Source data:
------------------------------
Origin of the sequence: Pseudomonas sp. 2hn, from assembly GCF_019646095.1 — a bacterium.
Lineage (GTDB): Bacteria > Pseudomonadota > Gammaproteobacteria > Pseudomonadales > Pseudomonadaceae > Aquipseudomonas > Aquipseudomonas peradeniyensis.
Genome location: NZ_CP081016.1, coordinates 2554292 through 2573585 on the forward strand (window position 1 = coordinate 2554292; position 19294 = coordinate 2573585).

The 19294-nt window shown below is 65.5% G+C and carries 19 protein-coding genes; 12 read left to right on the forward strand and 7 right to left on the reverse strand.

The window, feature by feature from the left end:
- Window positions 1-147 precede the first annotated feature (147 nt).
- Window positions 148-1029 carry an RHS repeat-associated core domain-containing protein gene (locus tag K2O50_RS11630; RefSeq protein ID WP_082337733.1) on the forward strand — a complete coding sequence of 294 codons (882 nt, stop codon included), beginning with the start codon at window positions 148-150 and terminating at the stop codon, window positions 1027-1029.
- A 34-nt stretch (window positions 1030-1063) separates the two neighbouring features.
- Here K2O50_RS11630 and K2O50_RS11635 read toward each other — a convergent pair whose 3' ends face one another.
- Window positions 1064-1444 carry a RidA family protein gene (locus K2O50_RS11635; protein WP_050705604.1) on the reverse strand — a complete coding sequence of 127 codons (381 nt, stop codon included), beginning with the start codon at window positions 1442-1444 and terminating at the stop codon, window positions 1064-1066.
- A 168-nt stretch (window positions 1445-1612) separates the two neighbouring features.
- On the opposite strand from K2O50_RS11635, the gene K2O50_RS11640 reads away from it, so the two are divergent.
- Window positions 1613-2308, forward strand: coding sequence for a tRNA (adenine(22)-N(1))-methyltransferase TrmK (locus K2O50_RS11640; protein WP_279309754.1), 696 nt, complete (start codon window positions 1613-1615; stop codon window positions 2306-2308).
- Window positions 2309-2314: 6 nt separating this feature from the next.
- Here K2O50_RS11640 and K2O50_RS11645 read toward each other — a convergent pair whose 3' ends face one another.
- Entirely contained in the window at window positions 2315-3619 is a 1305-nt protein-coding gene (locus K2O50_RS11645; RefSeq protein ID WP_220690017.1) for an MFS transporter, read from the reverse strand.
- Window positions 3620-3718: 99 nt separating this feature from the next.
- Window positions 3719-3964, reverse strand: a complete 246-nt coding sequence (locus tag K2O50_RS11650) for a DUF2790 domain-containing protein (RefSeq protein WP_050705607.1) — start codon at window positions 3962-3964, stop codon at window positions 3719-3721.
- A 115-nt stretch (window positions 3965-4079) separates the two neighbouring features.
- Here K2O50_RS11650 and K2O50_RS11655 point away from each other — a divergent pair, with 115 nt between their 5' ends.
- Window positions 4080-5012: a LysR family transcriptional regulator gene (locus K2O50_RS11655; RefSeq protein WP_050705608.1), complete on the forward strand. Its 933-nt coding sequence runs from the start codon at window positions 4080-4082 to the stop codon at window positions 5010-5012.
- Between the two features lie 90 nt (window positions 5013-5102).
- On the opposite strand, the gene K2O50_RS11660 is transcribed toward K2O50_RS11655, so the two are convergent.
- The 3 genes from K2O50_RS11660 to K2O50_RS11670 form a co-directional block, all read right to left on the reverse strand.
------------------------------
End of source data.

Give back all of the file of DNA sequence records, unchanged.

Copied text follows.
Origin of the sequence: Pseudomonas sp. 2hn, from assembly GCF_019646095.1 — a bacterium.
Lineage (GTDB): Bacteria > Pseudomonadota > Gammaproteobacteria > Pseudomonadales > Pseudomonadaceae > Aquipseudomonas > Aquipseudomonas peradeniyensis.
Genome location: NZ_CP081016.1, coordinates 2554292 through 2573585 on the forward strand (window position 1 = coordinate 2554292; position 19294 = coordinate 2573585).

The 19294-nt window shown below is 65.5% G+C and carries 19 protein-coding genes; 12 read left to right on the forward strand and 7 right to left on the reverse strand.

The window, feature by feature from the left end:
- Window positions 1-147 precede the first annotated feature (147 nt).
- Window positions 148-1029 carry an RHS repeat-associated core domain-containing protein gene (locus tag K2O50_RS11630; RefSeq protein ID WP_082337733.1) on the forward strand — a complete coding sequence of 294 codons (882 nt, stop codon included), beginning with the start codon at window positions 148-150 and terminating at the stop codon, window positions 1027-1029.
- A 34-nt stretch (window positions 1030-1063) separates the two neighbouring features.
- Here K2O50_RS11630 and K2O50_RS11635 read toward each other — a convergent pair whose 3' ends face one another.
- Window positions 1064-1444 carry a RidA family protein gene (locus K2O50_RS11635; protein WP_050705604.1) on the reverse strand — a complete coding sequence of 127 codons (381 nt, stop codon included), beginning with the start codon at window positions 1442-1444 and terminating at the stop codon, window positions 1064-1066.
- A 168-nt stretch (window positions 1445-1612) separates the two neighbouring features.
- On the opposite strand from K2O50_RS11635, the gene K2O50_RS11640 reads away from it, so the two are divergent.
- Window positions 1613-2308, forward strand: coding sequence for a tRNA (adenine(22)-N(1))-methyltransferase TrmK (locus K2O50_RS11640; protein WP_279309754.1), 696 nt, complete (start codon window positions 1613-1615; stop codon window positions 2306-2308).
- Window positions 2309-2314: 6 nt separating this feature from the next.
- Here K2O50_RS11640 and K2O50_RS11645 read toward each other — a convergent pair whose 3' ends face one another.
- Entirely contained in the window at window positions 2315-3619 is a 1305-nt protein-coding gene (locus K2O50_RS11645; RefSeq protein ID WP_220690017.1) for an MFS transporter, read from the reverse strand.
- Window positions 3620-3718: 99 nt separating this feature from the next.
- Window positions 3719-3964, reverse strand: a complete 246-nt coding sequence (locus tag K2O50_RS11650) for a DUF2790 domain-containing protein (RefSeq protein WP_050705607.1) — start codon at window positions 3962-3964, stop codon at window positions 3719-3721.
- A 115-nt stretch (window positions 3965-4079) separates the two neighbouring features.
- Here K2O50_RS11650 and K2O50_RS11655 point away from each other — a divergent pair, with 115 nt between their 5' ends.
- Window positions 4080-5012: a LysR family transcriptional regulator gene (locus K2O50_RS11655; RefSeq protein WP_050705608.1), complete on the forward strand. Its 933-nt coding sequence runs from the start codon at window positions 4080-4082 to the stop codon at window positions 5010-5012.
- Between the two features lie 90 nt (window positions 5013-5102).
- On the opposite strand, the gene K2O50_RS11660 is transcribed toward K2O50_RS11655, so the two are convergent.
- The 3 genes from K2O50_RS11660 to K2O50_RS11670 form a co-directional block, all read right to left on the reverse strand.